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Most cases of upper right back pain — that is, pain that occurs below the neck and above the lower back, usually around the right shoulder blade — are caused by torn or stretched muscles and ligaments, though there are number of reasons this can happen as well as a range of other possible causes. Sudden trauma, like a car accident; muscle overuse, as happens with repetitive motions; and poor posture are some of the easiest to diagnose. More complicated conditions like gall bladder disease and pinched spinal nerves can be harder to spot, but can often be more serious to the patient. Most medical professionals recommend that people get help for any pain that is persistent, throbbing, or that interferes with daily life and work.
Trauma and Injury
The majority of upper back pain is caused by trauma or injury. In many cases the pain begins shortly after the triggering event, but not always; back issues sometimes develop months or even years after an injury, which can make identifying the source somewhat complicated. Many of the muscles connecting the arms and central back are deep and dense, and injuries can go unnoticed if they happen underneath many layers. It isn’t until a person moves in a new way or exposes the injured tissue that the pain is felt.
Whiplash is a very common example. This sort of injury happens when a person’s head and neck jerks forward and then backward very suddenly, and is a common complaint of car accident victims. Neck tenderness is sometimes felt right away, but upper back pain — on either the right or left side — often turns up some time later. Any number of slip-and-fall accidents where a victim landed or put weight on his or her right arm can also lead to upper right back pain later on down the line.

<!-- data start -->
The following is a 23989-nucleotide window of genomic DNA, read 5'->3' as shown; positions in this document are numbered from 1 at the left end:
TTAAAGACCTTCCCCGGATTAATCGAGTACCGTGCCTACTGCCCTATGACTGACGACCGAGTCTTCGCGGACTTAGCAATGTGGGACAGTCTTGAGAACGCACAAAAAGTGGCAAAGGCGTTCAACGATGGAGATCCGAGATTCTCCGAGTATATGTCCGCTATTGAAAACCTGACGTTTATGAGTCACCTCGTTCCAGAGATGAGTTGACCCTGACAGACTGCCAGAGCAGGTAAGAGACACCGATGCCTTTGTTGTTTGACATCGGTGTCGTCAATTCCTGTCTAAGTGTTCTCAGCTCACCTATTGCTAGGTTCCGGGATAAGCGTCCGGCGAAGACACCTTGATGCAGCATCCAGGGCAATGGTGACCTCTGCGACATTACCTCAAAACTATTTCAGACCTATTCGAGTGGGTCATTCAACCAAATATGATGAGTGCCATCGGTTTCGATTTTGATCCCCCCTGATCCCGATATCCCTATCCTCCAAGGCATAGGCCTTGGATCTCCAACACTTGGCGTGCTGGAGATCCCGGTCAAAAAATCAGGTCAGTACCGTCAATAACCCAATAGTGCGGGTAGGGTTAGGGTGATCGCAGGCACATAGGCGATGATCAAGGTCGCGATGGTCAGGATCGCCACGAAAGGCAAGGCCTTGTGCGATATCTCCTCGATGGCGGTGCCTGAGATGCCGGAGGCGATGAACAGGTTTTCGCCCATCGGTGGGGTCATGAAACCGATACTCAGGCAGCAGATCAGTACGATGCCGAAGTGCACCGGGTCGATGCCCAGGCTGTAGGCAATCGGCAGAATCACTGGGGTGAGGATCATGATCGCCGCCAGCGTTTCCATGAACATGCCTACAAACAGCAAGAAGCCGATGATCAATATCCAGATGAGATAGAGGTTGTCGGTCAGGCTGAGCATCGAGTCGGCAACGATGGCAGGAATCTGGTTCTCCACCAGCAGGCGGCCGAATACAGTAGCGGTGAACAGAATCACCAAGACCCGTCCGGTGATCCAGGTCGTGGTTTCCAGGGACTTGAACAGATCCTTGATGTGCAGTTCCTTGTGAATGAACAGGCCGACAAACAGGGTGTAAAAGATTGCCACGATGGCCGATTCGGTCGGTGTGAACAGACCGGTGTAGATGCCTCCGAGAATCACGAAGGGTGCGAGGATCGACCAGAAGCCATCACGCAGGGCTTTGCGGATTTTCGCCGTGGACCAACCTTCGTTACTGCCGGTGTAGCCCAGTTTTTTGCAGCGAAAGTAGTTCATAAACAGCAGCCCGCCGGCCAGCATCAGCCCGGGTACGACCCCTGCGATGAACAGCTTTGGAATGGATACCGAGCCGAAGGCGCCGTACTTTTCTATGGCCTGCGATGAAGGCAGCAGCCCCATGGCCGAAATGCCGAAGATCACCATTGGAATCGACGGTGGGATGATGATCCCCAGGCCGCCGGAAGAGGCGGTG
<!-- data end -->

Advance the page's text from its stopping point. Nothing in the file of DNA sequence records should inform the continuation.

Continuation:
Muscle Overuse and Strain
Muscles anywhere in the body typically have to be warmed up and toned in order to endure prolonged or repetitive activities. Someone who hasn’t really used his or her upper back muscles with any regularity before spending several hours raking the lawn, for example, or playing a game of touch football may wake up with a really sore shoulder or back on their dominant side. The same thing is also common for athletes or anyone else just beginning a regimen of using certain muscles repetitively. Starting slow is usually the best bet, but once the pain arrives a few days of rest is typically the best remedy.
Back pain may also be related to poor posture. The spine is in many ways the anchor of the whole body, and when it gets misaligned a lot of things can go wrong. “Good” posture is usually defined as sitting or standing in such a way that the spine is held more or less perpendicular to the ground, without arching, twisting, or kinking.